When the client returned home, he opened the box of the wrong labels insulin pens which was in his refrigerator. He looked at the side of the box and then the label and noticed the dosage was not the same. The label put on the box of pens by CVS was wrong. It had a lower dosage written on it. The box looked like all the rest of the boxes picked up from the pharmacy at the same time. When the client took the shot, the greater dosage made the client’s blood sugar go down sharply resulting in a hypoglycemic shock (lack of sugar) causing the client to faint and fall flat on his face.

The case proceeded against CVS and the pharmacist was examined under oath. He testified that he labeled the boxes of insulin pens and when labeling, did not notice that one box had a different dosage of insulin. Thus, he mislabeled the box. Of course CVS argued that the client should have not trusted the label and read the pen itself (which had the correct higher dosage marked on the side of the box). After 2 or so years of litigation, the case was settled just before trial with CVS paying a substantial sum to compensate my client for his injuries and pain and suffering.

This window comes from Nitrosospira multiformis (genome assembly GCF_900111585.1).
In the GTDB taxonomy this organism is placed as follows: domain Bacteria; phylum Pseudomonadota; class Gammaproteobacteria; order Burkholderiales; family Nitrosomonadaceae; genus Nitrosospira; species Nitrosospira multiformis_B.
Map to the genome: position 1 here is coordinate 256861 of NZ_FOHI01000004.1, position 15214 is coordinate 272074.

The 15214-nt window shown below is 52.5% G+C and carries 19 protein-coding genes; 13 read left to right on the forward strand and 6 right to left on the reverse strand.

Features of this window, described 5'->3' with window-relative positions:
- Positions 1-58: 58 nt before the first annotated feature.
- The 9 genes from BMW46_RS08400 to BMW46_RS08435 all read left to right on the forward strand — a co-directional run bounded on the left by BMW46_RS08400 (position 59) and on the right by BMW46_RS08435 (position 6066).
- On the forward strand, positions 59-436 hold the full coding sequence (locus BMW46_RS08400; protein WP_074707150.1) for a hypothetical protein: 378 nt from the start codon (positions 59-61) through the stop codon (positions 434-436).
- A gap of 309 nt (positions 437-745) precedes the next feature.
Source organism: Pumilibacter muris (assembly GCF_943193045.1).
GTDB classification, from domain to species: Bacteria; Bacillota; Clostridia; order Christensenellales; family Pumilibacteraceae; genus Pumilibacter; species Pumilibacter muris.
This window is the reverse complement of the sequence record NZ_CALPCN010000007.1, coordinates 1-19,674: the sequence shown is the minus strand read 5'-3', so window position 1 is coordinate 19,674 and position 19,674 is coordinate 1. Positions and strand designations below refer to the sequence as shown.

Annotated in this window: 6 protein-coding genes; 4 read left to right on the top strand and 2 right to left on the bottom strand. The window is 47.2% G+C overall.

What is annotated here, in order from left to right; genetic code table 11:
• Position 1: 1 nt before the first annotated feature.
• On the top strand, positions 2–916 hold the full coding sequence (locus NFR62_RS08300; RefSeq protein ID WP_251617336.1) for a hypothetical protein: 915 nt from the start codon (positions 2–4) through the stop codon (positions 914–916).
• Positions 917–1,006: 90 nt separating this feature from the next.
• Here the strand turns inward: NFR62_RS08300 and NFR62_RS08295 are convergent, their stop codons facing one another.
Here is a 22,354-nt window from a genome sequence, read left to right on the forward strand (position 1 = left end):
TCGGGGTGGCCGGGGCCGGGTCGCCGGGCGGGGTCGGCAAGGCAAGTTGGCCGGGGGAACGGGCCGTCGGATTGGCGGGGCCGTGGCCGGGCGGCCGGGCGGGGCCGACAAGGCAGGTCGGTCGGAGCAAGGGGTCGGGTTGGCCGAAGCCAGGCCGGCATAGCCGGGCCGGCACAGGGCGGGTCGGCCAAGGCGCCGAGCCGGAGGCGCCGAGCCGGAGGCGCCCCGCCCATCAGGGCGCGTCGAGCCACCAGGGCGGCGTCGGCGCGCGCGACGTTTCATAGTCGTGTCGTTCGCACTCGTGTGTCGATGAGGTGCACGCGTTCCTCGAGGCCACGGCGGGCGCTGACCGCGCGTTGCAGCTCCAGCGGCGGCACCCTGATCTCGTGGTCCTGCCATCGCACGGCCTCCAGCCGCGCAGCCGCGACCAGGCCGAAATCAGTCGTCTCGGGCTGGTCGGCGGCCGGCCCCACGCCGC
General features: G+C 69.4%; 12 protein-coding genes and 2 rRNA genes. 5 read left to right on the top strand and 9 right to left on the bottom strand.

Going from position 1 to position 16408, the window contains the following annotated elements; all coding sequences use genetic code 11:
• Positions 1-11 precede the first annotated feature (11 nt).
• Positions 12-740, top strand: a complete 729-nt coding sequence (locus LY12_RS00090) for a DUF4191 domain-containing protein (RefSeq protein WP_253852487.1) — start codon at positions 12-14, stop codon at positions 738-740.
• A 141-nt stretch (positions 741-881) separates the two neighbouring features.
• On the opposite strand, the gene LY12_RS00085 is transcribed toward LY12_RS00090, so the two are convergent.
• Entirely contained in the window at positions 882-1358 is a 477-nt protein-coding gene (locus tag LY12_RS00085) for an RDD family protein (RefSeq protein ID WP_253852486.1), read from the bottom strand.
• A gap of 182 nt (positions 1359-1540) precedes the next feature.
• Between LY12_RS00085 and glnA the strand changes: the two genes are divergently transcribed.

If you or a family member has been injured or became ill from pharmacy medicines or mislabeled prescriptions, call the office of Dominick J. Robustelli & Associates, PLLC at (914) 288-0800.